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Consent Order Lawyers

What is the Difference Between a Consent Order and a Court Order? 

Many people assume that Family Law proceedings take place when 2 parties can't come to a mutual understanding, thus needing a judge to settle their dispute. If an agreement is reached, going to Court will no longer be necessary and a Consent Order can be used instead.


Lawyer drafting consent order

What is a Consent Order?

A Consent Order is an Order drafted by a legal practitioner. It is drafted in the same format as a Court Order, but it will confirm that you and your former partner agreed ‘by consent’ about the division of your assets and parenting arrangements.

The Distinction between a Consent Order and a Court Order

The distinction between a Consent Order and a Court Order is a common source of confusion. They are both legally binding and can be enforced by the Family Court of Western Australia. Thus, there is no practical difference between the two.

While both types of Orders are legally binding documents, they differ significantly in terms how they are created. In this blog post, we'll look at what distinguishes these 2 Order types so you can decide which one is best for you. 

An application for Consent Orders to the Family Court is made by the parties after they have agreed about the terms of their settlement. Court Orders can either be made by consent or at the end of a trial.

A Consent Order is a written agreement approved by a Court. They are used when you have made an agreement and want the Court to turn it into formal Orders, and don't need the Court to decide for you. When the Consent Order is made, it has the same effect as a Court Order made by a judicial officer after a Court hearing.

If one party has initiated Court proceedings, the Court will make Orders about what each party must do, regarding property division or future care of their children or both.

After the Court hears evidence from both parties, the Court makes Orders which are fair to both parties. Both parties must comply with the Orders.

A Court Order is made by a judge

A Consent Order is a Court Order that contains the terms that the parties have successfully negotiated. A Consent Order is approved by a registrar in chambers. A  Consent Order is a ruling that a registrar of the court makes after reviewing the terms the spouses have agreed or consented to.

   Similarities:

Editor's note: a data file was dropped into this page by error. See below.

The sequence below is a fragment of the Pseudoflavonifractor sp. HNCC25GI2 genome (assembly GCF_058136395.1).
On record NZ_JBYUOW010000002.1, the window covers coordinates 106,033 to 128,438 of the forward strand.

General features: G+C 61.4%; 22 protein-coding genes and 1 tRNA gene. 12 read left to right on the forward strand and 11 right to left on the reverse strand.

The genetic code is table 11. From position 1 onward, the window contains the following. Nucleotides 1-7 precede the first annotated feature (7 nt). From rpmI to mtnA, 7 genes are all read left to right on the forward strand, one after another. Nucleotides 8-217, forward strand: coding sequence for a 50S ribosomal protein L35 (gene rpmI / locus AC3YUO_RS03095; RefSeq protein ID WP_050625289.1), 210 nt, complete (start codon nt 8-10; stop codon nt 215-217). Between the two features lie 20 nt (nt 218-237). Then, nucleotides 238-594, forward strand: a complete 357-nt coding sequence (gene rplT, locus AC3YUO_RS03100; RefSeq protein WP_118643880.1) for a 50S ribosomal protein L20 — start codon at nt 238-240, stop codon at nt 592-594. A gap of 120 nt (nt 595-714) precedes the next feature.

1. Consent Orders and Court Orders are both legally binding.

  2. The Court will consider the Consent Order objectively and will only approve the Consent Order if the Court is satisfied it is ‘fair and reasonable’. A judge will also make Orders which are fair and reasonable.

  3. Consent Orders and Court Orders are both hard to change.

  4. The same penalties apply for breach of Court and Consent Orders.

  5. A Consent Order and Court Orders can cover parenting arrangements, and property and financial arrangements.

Differences:

  1. A Court Order is made by a judge after hearing evidence from both parties, whereas Consent Orders are prepared usually by a legal practitioner acting for one party and agreed to by the other party.

  2. A Court Order is a lot more expensive than a Consent Order as it usually involves a lengthy Court process culminating in a 2 or 3 day trial.

  3. A Consent Order can be filed with the Court for approval without initiating Court proceedings or at any stage during the proceedings when an agreement has been reached.

  4. Consent Orders don’t include Court hearings.

  5. A Consent Order is made with the consent of the involved parties, while a Court Order is not necessarily made with the consent or either party. 

  6. Using Consent Orders you can resolve your dispute without having to go through expensive and lengthy Court proceedings. A Court Orders result from a trial and a ruling by the judge.


The Court welcomes a Consent Order, as it demonstrates that both parties have made a concerted attempt to agree, thus preserving the Court's resources and sparing both you and your former partner time and expense.

Conclusion

The distinction between a Consent Order and a Court Order is important to understand. A Consent Order is mutually agreed upon by the parties involved, whereas a Court Order is made by a judge after hearing both sides.

Seeking legal advice from a qualified consent order lawyer may assist you in obtaining the best outcome for your particular circumstances. Contact us for a free no-obligation property settlement assessment to help protect your rights and assets in separation and divorce. 

Consent Order Lawyers

Ground Level Suite One, 3 Barker Ave, Como Western Australia 6152 

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